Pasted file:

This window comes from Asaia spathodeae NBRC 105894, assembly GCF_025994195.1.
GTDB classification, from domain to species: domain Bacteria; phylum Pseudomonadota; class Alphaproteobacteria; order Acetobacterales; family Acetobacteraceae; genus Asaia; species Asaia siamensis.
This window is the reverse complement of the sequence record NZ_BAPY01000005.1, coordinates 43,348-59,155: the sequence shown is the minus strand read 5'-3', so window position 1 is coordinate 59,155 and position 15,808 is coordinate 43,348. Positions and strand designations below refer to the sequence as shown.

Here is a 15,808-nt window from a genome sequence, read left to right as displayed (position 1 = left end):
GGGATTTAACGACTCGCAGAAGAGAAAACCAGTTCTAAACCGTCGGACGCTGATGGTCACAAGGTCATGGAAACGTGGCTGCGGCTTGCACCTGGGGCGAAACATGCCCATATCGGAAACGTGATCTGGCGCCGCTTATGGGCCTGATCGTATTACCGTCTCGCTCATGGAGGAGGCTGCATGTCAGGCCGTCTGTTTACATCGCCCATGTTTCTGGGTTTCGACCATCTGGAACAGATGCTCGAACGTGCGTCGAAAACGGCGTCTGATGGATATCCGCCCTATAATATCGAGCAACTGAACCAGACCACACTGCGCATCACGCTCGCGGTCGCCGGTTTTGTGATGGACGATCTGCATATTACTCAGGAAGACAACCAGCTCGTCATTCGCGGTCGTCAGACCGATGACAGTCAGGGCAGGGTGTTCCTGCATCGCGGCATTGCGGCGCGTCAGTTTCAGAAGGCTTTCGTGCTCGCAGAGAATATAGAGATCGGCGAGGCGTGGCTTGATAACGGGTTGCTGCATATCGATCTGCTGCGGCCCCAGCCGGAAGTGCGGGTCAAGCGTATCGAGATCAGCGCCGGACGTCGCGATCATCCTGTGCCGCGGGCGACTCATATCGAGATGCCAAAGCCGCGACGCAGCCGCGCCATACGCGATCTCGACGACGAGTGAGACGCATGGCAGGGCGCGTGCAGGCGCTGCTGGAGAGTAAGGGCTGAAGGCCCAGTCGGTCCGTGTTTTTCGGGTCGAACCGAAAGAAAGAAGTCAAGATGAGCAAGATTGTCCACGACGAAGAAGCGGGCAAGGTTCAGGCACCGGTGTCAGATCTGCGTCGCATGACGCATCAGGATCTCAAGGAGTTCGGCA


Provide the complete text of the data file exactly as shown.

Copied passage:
This window comes from Asaia spathodeae NBRC 105894, assembly GCF_025994195.1.
GTDB classification, from domain to species: domain Bacteria; phylum Pseudomonadota; class Alphaproteobacteria; order Acetobacterales; family Acetobacteraceae; genus Asaia; species Asaia siamensis.
This window is the reverse complement of the sequence record NZ_BAPY01000005.1, coordinates 43,348-59,155: the sequence shown is the minus strand read 5'-3', so window position 1 is coordinate 59,155 and position 15,808 is coordinate 43,348. Positions and strand designations below refer to the sequence as shown.

Here is a 15,808-nt window from a genome sequence, read left to right as displayed (position 1 = left end):
GGGATTTAACGACTCGCAGAAGAGAAAACCAGTTCTAAACCGTCGGACGCTGATGGTCACAAGGTCATGGAAACGTGGCTGCGGCTTGCACCTGGGGCGAAACATGCCCATATCGGAAACGTGATCTGGCGCCGCTTATGGGCCTGATCGTATTACCGTCTCGCTCATGGAGGAGGCTGCATGTCAGGCCGTCTGTTTACATCGCCCATGTTTCTGGGTTTCGACCATCTGGAACAGATGCTCGAACGTGCGTCGAAAACGGCGTCTGATGGATATCCGCCCTATAATATCGAGCAACTGAACCAGACCACACTGCGCATCACGCTCGCGGTCGCCGGTTTTGTGATGGACGATCTGCATATTACTCAGGAAGACAACCAGCTCGTCATTCGCGGTCGTCAGACCGATGACAGTCAGGGCAGGGTGTTCCTGCATCGCGGCATTGCGGCGCGTCAGTTTCAGAAGGCTTTCGTGCTCGCAGAGAATATAGAGATCGGCGAGGCGTGGCTTGATAACGGGTTGCTGCATATCGATCTGCTGCGGCCCCAGCCGGAAGTGCGGGTCAAGCGTATCGAGATCAGCGCCGGACGTCGCGATCATCCTGTGCCGCGGGCGACTCATATCGAGATGCCAAAGCCGCGACGCAGCCGCGCCATACGCGATCTCGACGACGAGTGAGACGCATGGCAGGGCGCGTGCAGGCGCTGCTGGAGAGTAAGGGCTGAAGGCCCAGTCGGTCCGTGTTTTTCGGGTCGAACCGAAAGAAAGAAGTCAAGATGAGCAAGATTGTCCACGACGAAGAAGCGGGCAAGGTTCAGGCACCGGTGTCAGATCTGCGTCGCATGACGCATCAGGATCTCAAGGAGTTCGGCA